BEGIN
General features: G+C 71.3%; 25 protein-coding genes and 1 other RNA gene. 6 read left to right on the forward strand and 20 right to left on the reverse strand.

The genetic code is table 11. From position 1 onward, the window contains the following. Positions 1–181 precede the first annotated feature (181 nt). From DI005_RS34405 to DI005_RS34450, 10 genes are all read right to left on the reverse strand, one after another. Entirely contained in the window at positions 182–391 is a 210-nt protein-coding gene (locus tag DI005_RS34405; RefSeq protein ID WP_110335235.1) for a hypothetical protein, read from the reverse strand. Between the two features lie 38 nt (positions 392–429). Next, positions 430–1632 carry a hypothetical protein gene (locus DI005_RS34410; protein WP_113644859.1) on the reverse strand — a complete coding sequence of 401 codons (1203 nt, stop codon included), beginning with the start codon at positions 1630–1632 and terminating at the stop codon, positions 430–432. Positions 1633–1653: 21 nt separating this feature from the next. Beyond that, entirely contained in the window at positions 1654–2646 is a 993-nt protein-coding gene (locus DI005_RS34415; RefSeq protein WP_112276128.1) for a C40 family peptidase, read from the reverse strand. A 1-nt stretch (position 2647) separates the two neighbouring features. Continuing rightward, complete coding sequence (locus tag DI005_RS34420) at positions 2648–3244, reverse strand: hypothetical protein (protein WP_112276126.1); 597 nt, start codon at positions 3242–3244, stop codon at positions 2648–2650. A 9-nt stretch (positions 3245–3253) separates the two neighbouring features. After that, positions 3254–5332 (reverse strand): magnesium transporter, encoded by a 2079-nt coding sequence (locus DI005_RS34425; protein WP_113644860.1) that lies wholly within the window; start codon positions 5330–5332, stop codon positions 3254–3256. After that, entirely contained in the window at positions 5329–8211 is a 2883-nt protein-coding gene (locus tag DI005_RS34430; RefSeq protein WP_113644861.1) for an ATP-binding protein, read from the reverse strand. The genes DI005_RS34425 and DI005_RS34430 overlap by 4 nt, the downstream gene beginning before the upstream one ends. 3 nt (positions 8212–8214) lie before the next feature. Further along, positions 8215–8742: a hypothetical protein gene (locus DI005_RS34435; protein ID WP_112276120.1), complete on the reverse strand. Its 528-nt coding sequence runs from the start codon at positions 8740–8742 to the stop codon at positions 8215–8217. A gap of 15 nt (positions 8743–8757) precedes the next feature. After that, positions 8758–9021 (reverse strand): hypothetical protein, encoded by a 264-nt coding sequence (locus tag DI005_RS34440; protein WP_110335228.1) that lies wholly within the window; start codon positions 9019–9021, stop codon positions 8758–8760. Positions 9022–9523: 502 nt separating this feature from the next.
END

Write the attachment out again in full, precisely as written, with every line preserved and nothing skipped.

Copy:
General features: G+C 71.3%; 25 protein-coding genes and 1 other RNA gene. 6 read left to right on the forward strand and 20 right to left on the reverse strand.

The genetic code is table 11. From position 1 onward, the window contains the following. Positions 1–181 precede the first annotated feature (181 nt). From DI005_RS34405 to DI005_RS34450, 10 genes are all read right to left on the reverse strand, one after another. Entirely contained in the window at positions 182–391 is a 210-nt protein-coding gene (locus tag DI005_RS34405; RefSeq protein ID WP_110335235.1) for a hypothetical protein, read from the reverse strand. Between the two features lie 38 nt (positions 392–429). Next, positions 430–1632 carry a hypothetical protein gene (locus DI005_RS34410; protein WP_113644859.1) on the reverse strand — a complete coding sequence of 401 codons (1203 nt, stop codon included), beginning with the start codon at positions 1630–1632 and terminating at the stop codon, positions 430–432. Positions 1633–1653: 21 nt separating this feature from the next. Beyond that, entirely contained in the window at positions 1654–2646 is a 993-nt protein-coding gene (locus DI005_RS34415; RefSeq protein WP_112276128.1) for a C40 family peptidase, read from the reverse strand. A 1-nt stretch (position 2647) separates the two neighbouring features. Continuing rightward, complete coding sequence (locus tag DI005_RS34420) at positions 2648–3244, reverse strand: hypothetical protein (protein WP_112276126.1); 597 nt, start codon at positions 3242–3244, stop codon at positions 2648–2650. A 9-nt stretch (positions 3245–3253) separates the two neighbouring features. After that, positions 3254–5332 (reverse strand): magnesium transporter, encoded by a 2079-nt coding sequence (locus DI005_RS34425; protein WP_113644860.1) that lies wholly within the window; start codon positions 5330–5332, stop codon positions 3254–3256. After that, entirely contained in the window at positions 5329–8211 is a 2883-nt protein-coding gene (locus tag DI005_RS34430; RefSeq protein WP_113644861.1) for an ATP-binding protein, read from the reverse strand. The genes DI005_RS34425 and DI005_RS34430 overlap by 4 nt, the downstream gene beginning before the upstream one ends. 3 nt (positions 8212–8214) lie before the next feature. Further along, positions 8215–8742: a hypothetical protein gene (locus DI005_RS34435; protein ID WP_112276120.1), complete on the reverse strand. Its 528-nt coding sequence runs from the start codon at positions 8740–8742 to the stop codon at positions 8215–8217. A gap of 15 nt (positions 8743–8757) precedes the next feature. After that, positions 8758–9021 (reverse strand): hypothetical protein, encoded by a 264-nt coding sequence (locus tag DI005_RS34440; protein WP_110335228.1) that lies wholly within the window; start codon positions 9019–9021, stop codon positions 8758–8760. Positions 9022–9523: 502 nt separating this feature from the next.